Friday, 21 October 2016

Squeaky Frankenstein Halloween DIY Dog Toy

Today's doggy DIY is a Halloween Frankenstein squeaky softie.  To make your own, you will need sturdy green, black, and grey fabric plus additional accent scraps for the face, complementary thread, stuffing, squeakers (optional) and scissors/sewing tools.  The toy can be hand sewn, but will be much easier if machine sewn. My Frankenstein was made with a scrap of heavy green upholstery fabric with a bonded black fleecy backing - it is ridiculously tough stuff! Softie dog toys follow the same basic principles as you would use if sewing (or buying) for a small child - no loose parts to nibble free and everything securely stitched into a sturdy toy. You can easily scale the project to suit the size of your pet - cat brother Tiger has his own matching mini-Frankenstein felt catnip toy. :)

  • Cut a large rectangle of green fabric for the head.  If your fabric/scrap is big enough, you can fold at the bottom neckline, as shown, and eliminate a seam.  If not, you can use two separate pieces instead. 
  • Cut two similarly-sized rectangles of black fleece in the same width as your head for the hair, and trim the bottom of your front piece into a zig-zag.  Position the hair pieces just slightly higher than the top of the head.  Using complimentary coloured threads, sew the bottom edges of the hair into place, zig-zag at the front, plain at the back. You do not need to sew the sides or top at this time. Sew a few ad hoc vertical lines into the hair, which will quilt the hair onto Frankenstein's head for added security plus add a little style to the hair.  Trim loose threads.
  • Cut accent pieces for the face from scrap fleece.  Tip: You can cut fleece slightly over-sized then  fine-trim edges after sewing if needed for small pieces.  This is particularly helpful for adding the scar, as shown. Using complimentary coloured threads, sew the facial features into place. Trim loose threads and any excess fleece if/as needed.
  • Trim the bottom edge of the face to slightly round the jawline.  Just a touch - Frankenstein is a square fellow. :)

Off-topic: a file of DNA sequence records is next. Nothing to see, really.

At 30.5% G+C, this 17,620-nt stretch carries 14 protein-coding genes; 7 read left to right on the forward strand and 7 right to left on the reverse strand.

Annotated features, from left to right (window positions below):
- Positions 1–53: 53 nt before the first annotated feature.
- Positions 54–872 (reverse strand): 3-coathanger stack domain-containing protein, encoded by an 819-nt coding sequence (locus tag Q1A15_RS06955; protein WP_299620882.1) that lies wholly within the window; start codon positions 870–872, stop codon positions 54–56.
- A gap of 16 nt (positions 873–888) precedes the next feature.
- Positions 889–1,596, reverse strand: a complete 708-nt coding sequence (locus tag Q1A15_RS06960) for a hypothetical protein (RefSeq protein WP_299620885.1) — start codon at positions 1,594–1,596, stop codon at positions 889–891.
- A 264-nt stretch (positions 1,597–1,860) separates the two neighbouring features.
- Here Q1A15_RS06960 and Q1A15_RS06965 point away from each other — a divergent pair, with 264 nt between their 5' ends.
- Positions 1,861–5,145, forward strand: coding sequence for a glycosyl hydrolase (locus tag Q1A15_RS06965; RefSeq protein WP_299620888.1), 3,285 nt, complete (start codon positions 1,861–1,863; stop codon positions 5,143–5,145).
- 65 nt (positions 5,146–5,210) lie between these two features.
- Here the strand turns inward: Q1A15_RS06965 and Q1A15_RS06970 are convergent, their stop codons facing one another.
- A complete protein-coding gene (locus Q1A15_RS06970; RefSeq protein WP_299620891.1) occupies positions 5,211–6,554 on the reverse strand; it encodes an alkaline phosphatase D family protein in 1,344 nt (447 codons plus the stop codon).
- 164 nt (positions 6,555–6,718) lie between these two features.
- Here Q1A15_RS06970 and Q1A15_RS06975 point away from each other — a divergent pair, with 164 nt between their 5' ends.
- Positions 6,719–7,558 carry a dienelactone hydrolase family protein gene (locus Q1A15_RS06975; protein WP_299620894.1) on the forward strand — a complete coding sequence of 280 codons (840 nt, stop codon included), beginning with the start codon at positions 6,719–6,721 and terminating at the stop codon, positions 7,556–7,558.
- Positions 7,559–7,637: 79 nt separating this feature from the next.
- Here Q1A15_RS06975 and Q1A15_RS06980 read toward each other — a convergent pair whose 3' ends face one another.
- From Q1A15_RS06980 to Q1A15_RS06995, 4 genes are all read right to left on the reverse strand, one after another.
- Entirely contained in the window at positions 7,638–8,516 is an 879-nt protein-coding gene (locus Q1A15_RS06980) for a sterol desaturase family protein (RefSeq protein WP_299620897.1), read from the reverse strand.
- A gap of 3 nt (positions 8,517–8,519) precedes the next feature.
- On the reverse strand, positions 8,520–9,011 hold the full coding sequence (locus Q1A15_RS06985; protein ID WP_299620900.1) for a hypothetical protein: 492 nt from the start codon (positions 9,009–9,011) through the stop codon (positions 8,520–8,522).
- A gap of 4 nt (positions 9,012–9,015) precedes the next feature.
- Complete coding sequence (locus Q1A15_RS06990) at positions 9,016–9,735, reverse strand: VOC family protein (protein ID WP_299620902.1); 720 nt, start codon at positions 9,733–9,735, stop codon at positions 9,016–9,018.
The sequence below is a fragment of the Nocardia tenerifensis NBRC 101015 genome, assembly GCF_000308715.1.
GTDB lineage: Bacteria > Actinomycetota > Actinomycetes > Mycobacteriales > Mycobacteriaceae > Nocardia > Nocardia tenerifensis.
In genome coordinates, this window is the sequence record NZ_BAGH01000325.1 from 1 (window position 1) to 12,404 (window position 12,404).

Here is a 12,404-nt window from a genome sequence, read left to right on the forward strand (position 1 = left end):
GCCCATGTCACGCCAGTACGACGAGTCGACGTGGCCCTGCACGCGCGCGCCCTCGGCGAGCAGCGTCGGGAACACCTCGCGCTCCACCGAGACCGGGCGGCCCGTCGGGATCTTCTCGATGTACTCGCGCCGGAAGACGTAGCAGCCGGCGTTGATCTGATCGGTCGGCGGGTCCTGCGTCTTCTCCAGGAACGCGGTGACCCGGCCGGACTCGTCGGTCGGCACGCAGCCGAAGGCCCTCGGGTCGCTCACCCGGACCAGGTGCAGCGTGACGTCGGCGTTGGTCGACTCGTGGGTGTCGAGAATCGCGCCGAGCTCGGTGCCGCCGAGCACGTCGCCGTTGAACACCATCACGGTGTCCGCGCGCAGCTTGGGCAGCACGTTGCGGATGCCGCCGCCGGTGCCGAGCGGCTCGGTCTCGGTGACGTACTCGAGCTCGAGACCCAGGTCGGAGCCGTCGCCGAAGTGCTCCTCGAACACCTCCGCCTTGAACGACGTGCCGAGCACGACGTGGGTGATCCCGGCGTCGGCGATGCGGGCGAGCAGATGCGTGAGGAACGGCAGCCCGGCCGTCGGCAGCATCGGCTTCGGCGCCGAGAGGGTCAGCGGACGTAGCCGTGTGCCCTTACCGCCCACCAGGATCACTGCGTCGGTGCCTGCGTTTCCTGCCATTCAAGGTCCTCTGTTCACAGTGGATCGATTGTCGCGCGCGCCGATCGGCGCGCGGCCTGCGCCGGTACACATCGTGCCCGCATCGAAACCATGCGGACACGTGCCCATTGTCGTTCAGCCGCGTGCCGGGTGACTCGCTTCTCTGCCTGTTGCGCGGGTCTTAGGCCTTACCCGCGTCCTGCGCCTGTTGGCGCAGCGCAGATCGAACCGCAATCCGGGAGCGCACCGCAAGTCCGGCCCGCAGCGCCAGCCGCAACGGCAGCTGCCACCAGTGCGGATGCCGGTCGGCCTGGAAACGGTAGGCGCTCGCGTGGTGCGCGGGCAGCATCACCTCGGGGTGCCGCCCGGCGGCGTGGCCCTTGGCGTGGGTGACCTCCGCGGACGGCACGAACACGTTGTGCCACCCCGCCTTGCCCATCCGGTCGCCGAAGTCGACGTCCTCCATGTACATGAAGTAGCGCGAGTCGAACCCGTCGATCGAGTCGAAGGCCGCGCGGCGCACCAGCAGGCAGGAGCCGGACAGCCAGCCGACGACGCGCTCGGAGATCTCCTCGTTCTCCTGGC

• Cut strips of grey fleece to create bolts (optional). I used two rectangles plus two squares per bolt to give a little extra dimension to my bolts. Tip: Leave longer than needed strips for the bolts to extend into the stuffed interior of the finished toy.  Using complimentary coloured threads, first sew the square head onto your bolt strips, then sew the strips together, creating a double seam around the external edges of the bolt head (use a tiny gap between if you'd like for extra style). Leave the bottom open for later stuffing. Trim loose threads and any excess fleece if/as needed.
  • Position the front/back of the head together, right-side-in.  Mark a gap for the bolts at the base of the head, where the neck would begin, and ensure that you do not sew this closed when joining the edges. Using a complimentary coloured thread, sew the sides of the head together, stopping just short of the marked gaps for the bolts.
  • Invert the head, right-side out.  Position the bolts into the gaps, stuff to past the seam, and pin to secure, ensuring that the raw edges of the face are turned inside to match the rest of the side seams. Using a complimentary coloured thread, sew an outside seam along each side of the face all the way from top to bottom.  This secures your bolts and strengthens the rest of the toy.
  • Stuff and (optional) add squeakers.  Amazon sells squeakers if you can't find any in your local shops.
  • Sew the top of the toy closed with a double outside seam, one across the hair plus face, and another just above in the fleece hair only (this is why we positioned the hair just higher than the head).  Trim any threads or rough edges if/as needed, and enjoy!  Note: You can, of course, flip these edges inwards instead if you wish but this is easiest, Plus my heavy duty materials were pretty tough for sewing when doubled over with the extra layers so this proved much easier.
Remember, toys are for supervised interactive play. Know your dog before giving him or her any new toy. Some dogs would rather eat their toys (whether store bought or handmade), and that's dangerous. Toys are for playing and playtime is safer (and more fun!) with you involved.  You can read more about dog toy safety here.